A sport which began life as a discus and a door handle has had a whirlwind nine year existence and, this May, New Age Kurling holds its seventh World Championships on Merseyside.


For creator John Bennett, the story of New Age Kurling, a non-ice version of traditional curling, is one tinged with inspiration and sadness.


The 64-year-old from Kent came up with the game when his son, 25 at the time, was left paralysed after an operation to cure his epilepsy went horribly wrong.


“When my son had very limited mobility, he asked me to find a game that he could play because he didn’t like the more traditional disability sports,” said Mr Bennett. “I’d tried discus and javelin but it was when we were watching the World Curling Championships on TV that I had this idea. I bought a handle from B&Q and stuck it to the discus and had some bearings put on it, and that was the first prototype.”


Mr Bennett’s son sadly died of a stroke at the age of 34 but his legacy is a sport that continues to grow around the world.


Having originally been designed as a game for disabled people the sport has since gained popularity with people of all abilities. “It’s mind-boggling. I really didn’t see it coming. It started off as a game for my son but it just grew and moreand more things start to creep up on you,” said the ex-builder of his unexpected success.


But Mr Bennett is well aware that New Age Kurling won’t escape feeling the pinch in the current climate. This year’s competition is set to have less diversity as sponsors become hard to come by for foreign teams. However, Halton council have come to the rescue by allowing organisers to use the Kingsway Leisure Centre free of charge.


The sport also has some big name supporters in the world of politics. Ex-London Mayor Ken Livingstone and Lord Moynihan of the British Olympic Committee have bothe expressed their backing for the fledgling sport.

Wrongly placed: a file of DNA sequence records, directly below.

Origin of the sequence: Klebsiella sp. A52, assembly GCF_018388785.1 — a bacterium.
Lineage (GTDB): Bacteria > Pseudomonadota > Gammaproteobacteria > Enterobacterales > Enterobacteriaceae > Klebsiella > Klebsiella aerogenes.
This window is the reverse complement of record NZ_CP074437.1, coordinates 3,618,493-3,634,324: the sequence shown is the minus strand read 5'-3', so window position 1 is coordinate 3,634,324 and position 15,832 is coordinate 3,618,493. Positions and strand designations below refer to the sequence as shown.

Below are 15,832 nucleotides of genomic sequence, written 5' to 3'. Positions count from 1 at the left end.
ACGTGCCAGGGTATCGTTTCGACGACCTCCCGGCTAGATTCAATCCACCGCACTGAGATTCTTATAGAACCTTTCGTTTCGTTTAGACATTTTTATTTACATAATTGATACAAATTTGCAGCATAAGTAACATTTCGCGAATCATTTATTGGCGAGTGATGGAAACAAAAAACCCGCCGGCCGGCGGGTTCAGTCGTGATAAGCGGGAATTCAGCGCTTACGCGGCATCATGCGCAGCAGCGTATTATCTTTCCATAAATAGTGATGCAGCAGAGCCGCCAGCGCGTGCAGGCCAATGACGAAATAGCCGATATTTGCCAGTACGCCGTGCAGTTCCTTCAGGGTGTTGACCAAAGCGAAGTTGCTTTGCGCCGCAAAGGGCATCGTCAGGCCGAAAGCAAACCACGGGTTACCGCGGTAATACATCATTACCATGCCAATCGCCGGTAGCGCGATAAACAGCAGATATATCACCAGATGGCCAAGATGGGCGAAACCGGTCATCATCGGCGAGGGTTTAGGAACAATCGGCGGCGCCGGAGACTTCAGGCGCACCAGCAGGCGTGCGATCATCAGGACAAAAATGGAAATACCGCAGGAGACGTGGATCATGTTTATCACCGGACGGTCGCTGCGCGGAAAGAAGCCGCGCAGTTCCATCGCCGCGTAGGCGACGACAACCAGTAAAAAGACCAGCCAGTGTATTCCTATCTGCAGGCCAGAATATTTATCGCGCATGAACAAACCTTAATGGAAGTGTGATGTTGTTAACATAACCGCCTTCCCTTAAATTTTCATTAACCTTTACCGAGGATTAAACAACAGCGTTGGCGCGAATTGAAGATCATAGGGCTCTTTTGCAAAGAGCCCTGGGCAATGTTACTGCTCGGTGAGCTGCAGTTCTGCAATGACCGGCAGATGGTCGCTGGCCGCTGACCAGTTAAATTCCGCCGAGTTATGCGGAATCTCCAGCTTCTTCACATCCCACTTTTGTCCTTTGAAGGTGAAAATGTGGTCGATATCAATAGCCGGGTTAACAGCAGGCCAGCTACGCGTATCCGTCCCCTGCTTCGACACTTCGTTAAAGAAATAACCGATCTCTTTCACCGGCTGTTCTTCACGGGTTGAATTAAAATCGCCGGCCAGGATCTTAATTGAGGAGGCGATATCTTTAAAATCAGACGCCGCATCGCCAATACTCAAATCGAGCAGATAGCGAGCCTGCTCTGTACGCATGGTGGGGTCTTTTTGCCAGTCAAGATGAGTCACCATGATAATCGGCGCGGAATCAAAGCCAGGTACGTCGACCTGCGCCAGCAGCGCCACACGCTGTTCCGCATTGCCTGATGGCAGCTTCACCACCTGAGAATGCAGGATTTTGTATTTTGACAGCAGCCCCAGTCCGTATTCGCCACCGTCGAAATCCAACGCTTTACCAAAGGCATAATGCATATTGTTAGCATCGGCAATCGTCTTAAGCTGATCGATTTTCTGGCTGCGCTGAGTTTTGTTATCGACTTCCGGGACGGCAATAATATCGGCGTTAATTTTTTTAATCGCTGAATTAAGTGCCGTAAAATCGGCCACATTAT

Founders claim that New Age Kurling is the first sport which allows disabled and able-bodied people to compete against each other.


Mr. Bennett has received a number of awards for his invention including the Chamber of Commerce Entrepreneur of the Year. Later this year, he will be filming a Sport Relief special of Dragon’s Den for the BBC, in recognition of his achievements in creating a new sport.


Recruitment Drive


The sport is currently on a huge recruitment drive as they strive to get enough kurlers to get recognised by Sport England. However to be recognised, participants must be members of Kurling clubs.

“The problem is that a lot of people see it as a ‘game’ rather than a ‘sport’ but clubs are popping up everywhere. They have leagues in Lincolnshire and Leicestershire, and there are also a number of clubs on Merseyside” said Mr Bennett.


The sport is also used as a rehab method for those recovering from major operations up and down the country because of its unique way of exercising the muscles.

Following a survey, the Great Britain Kurling Association (GBKA) found that around 45,000 people play the sport every week in the UK.


Paralympic Dreams


Despite not being recognised as an official sport by Sport England the sport has achieved global success since its creation.


According to the GBKA, this innovative adaptation of the ice-based sport is now played in 174 countries.

“We’ve just got a deal with Canada who are going to put the equipment into 900 schools and we’re hoping to have a similar deal with France very soon,” added Mr. Bennett.


John Bennett’s dream is to have New Age Kurling added to the Paralympic Games but admits that that dream is some way off.


“To have it at the Paralympics would require the sport to have 24 national governing bodies and at the moment there’s just one. We’re hoping to host an exhibition event at London 2012 to boost our chances,” said Mr Bennett.


The World Championships take place at the Kingsway Leisure Centre in Widnes on the weekend of the 2nd and 3rd of May and are sponsored by Halton Council. The sport will celebrate its ninth anniversary just four days later on the 7th.




It started with a discus and a door handle...

By Jack Davies, Deputy Sports Editor

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The Growth of New Age Kurling